Let's Face Reality
Mar 15, 2007

Debate is currently raging in the West, about the supposed failure of the nations participating in the war against terror to safeguard the rights of captured terrorists and Al Qaeda or Taliban prisoners. Arguments range from the universality of human rights to the applicability of Canadian law as they feel it should apply to the soldiers that have participated in the operations. It appears to be a pathetic attempt to put the realities of war under some sort of emotional microscope in order to justify their daily histrionics.

March 2007– Afghanistan Engineers from 2 RCR Battle Group supported by an explosives-sniffing dog and handler search for Improvised Explosive Devices in a village, and on the surrounding roads close to Forward Operating Base Gundi Ghar in western Kandahar Province.

These protestors seemingly excuse the actions of ­terrorists and their agents, who have killed, bombed, raped and tortured ­innocent civilians while conducting their campaigns of terror in the Middle East and elsewhere, yet they readily condemn the armed forces of many nations that are attempting to establish a workable societal framework with a code of law and a degree of security.

It seems strange that while the Western militaries abide by the guidance of the international laws regarding armed conflict, most of these terrorist groups do not. It is well documented that they have no compunction about using children to carry explosives, to use civilians as shields for their armed ambushes or the stealing of food and other goods by threatening to leave the village in ruins. Whether in the Former Yugoslavia, the Middle East or the Far East, these insurgents have broken every rule and violated every standard of human decency that these protestors are arguing our troops must adhere to, without exception.

There is an old maxim that simply states that your enemy will teach you how to defeat them. As soldiers in the past have discovered through battling with their enemies, there is a need to find the level of violence that will shock the opponents, make his casualties so high as to impinge upon his ability to sustain the fight and to shake his self confidence.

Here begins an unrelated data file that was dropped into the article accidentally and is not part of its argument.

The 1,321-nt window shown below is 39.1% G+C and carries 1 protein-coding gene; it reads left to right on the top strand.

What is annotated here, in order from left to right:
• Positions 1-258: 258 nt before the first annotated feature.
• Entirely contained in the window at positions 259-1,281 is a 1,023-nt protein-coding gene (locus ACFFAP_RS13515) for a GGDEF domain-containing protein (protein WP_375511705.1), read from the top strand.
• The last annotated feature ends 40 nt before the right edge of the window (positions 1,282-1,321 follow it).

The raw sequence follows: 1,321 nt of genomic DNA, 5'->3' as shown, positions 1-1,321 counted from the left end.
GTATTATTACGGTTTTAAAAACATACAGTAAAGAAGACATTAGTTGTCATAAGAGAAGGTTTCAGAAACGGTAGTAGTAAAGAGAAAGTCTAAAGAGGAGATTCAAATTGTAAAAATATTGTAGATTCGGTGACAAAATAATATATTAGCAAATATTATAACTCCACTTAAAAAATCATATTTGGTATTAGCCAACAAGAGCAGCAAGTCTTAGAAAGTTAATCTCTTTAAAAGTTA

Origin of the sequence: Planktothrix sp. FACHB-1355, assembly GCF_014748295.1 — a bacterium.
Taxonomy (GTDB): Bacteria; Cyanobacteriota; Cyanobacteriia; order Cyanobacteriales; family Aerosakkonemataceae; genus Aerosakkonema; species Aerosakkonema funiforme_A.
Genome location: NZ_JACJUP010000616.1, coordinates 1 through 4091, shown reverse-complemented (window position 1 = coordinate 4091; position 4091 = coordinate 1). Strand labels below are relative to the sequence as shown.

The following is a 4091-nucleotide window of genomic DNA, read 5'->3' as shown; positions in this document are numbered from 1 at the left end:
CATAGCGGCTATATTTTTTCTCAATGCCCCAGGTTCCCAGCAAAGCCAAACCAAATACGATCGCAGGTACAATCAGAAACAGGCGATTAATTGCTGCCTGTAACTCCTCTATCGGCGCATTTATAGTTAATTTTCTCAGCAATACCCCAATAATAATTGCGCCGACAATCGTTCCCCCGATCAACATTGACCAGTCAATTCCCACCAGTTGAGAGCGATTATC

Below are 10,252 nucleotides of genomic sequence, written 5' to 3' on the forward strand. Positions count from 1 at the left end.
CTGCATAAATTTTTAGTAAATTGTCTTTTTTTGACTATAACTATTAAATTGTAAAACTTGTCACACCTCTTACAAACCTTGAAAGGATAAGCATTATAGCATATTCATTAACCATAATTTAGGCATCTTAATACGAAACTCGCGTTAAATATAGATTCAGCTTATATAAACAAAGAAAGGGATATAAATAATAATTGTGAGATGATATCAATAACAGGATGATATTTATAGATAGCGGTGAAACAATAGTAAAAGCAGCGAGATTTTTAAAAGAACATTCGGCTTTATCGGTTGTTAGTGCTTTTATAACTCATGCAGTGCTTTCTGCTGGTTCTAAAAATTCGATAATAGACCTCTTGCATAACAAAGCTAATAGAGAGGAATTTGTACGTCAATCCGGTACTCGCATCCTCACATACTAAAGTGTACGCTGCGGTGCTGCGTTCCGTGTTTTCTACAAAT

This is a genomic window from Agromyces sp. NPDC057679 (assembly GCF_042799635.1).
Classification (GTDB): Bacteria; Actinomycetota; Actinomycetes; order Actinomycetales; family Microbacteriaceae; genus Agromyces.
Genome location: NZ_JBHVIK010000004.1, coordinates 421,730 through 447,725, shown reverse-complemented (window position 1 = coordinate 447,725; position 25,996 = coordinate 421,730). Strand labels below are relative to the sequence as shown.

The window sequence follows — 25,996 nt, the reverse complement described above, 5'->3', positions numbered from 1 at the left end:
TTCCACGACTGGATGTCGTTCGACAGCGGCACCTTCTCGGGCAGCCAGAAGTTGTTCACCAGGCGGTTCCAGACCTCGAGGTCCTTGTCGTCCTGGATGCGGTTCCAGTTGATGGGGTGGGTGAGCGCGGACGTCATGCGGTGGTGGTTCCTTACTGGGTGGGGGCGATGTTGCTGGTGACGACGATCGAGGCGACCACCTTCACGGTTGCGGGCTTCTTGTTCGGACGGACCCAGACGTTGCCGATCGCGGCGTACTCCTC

As Canadian soldiers have found in previous wars, there can be no sentimentality when dealing with a ruthless enemy who does not share your common values.

It is a mistake (and downright foolish) to believe that because you have “superior” ethics you will overcome all obstacles.

These “enlightened” protestors should remember that it was the soldier that secured their rights – rights that would have been denied them had German and Japan had won the war. And, yes, similar “human rights groups” in the Allied countries, and many of the neutral nations, argued these same things – right up to the time when the Germans invaded the Soviet Union in 1941!

Soldiers on the battlefield, whether in Europe or Asia, knew the hard truth. Many casualties were sustained by the Allies while their troops were carrying out humanitarian tasks such as transporting wounded allied and Axis troops to hospitals. Often installations such as Unit Aid Stations, Field Hospitals and rest areas were deliberately targeted. Every kind of atrocity was visited upon allied prisoners by the Japanese and German armies. Ranging from being tortured to death to decapitations to malnutrition and ­beatings.

Despite protestations by those who say that we should set a “higher standard” it is supercilious for them to make such a suggestion to those in danger, since these arguments are always made from the safety and security of their firesides. They need to walk a mile in the shoes of the soldier sailor or airman who is “in harm’s way” before they issue such instructions.

I know of no person who has been in combat who has not been profoundly affected by the experience. For many it will become a burden that they will carry for the rest of their lives. Of all the citizens of a nation, it is the soldier, sailor and airman who pray most earnestly for peace – because they have seen the alternative.

This is not to suggest that mistakes are not made, they are. Do innocent people die? Of course they do. Is it regretted? Of course. But a mistake or bad judgment does not constitute a reason to load more regulations, programs and responsibilities on all soldiers on the frontline. If he has to make a decision in a split second to save his own live or the lives of his section, he should not have to stop to ponder if his course of action is the right one. Such a delay is not permissible on any battlefield.

From this vantage point, it is time for the Canadian public and some of the more ignorant idealists to realize that because we live within a nation that is blessed with good government, an excellent legal system and a society that has morals and values of the highest standard, many nations do not. The world beyond our borders is a cruel, heartless place where human life is cheap, ignorance abounds, and there are people who believe that you should be killed if you do not subscribe to their values.
Major Rob Day is a military historian and serving officer in the Air Force, working in Strategic Planning at NDHQ.
©  FrontLine Defence 2007